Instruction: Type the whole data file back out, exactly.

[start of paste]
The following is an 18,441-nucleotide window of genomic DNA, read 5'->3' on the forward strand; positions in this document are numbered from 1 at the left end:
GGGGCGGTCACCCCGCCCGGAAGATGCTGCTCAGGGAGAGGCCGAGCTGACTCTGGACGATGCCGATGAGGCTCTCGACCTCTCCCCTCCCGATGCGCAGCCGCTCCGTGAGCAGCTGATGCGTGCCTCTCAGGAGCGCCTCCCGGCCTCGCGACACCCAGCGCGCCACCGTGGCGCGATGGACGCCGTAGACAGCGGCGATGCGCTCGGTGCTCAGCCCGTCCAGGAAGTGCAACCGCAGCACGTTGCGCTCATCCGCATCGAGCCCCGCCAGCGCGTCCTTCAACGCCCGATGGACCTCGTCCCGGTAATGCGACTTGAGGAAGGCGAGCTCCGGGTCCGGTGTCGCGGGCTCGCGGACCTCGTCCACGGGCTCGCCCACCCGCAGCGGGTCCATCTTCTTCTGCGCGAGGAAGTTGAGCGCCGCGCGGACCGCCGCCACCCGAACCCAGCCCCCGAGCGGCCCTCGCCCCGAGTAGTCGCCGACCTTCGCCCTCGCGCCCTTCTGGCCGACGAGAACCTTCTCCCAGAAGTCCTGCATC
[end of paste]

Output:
The following is an 18,441-nucleotide window of genomic DNA, read 5'->3' on the forward strand; positions in this document are numbered from 1 at the left end:
GGGGCGGTCACCCCGCCCGGAAGATGCTGCTCAGGGAGAGGCCGAGCTGACTCTGGACGATGCCGATGAGGCTCTCGACCTCTCCCCTCCCGATGCGCAGCCGCTCCGTGAGCAGCTGATGCGTGCCTCTCAGGAGCGCCTCCCGGCCTCGCGACACCCAGCGCGCCACCGTGGCGCGATGGACGCCGTAGACAGCGGCGATGCGCTCGGTGCTCAGCCCGTCCAGGAAGTGCAACCGCAGCACGTTGCGCTCATCCGCATCGAGCCCCGCCAGCGCGTCCTTCAACGCCCGATGGACCTCGTCCCGGTAATGCGACTTGAGGAAGGCGAGCTCCGGGTCCGGTGTCGCGGGCTCGCGGACCTCGTCCACGGGCTCGCCCACCCGCAGCGGGTCCATCTTCTTCTGCGCGAGGAAGTTGAGCGCCGCGCGGACCGCCGCCACCCGAACCCAGCCCCCGAGCGGCCCTCGCCCCGAGTAGTCGCCGACCTTCGCCCTCGCGCCCTTCTGGCCGACGAGAACCTTCTCCCAGAAGTCCTGCATC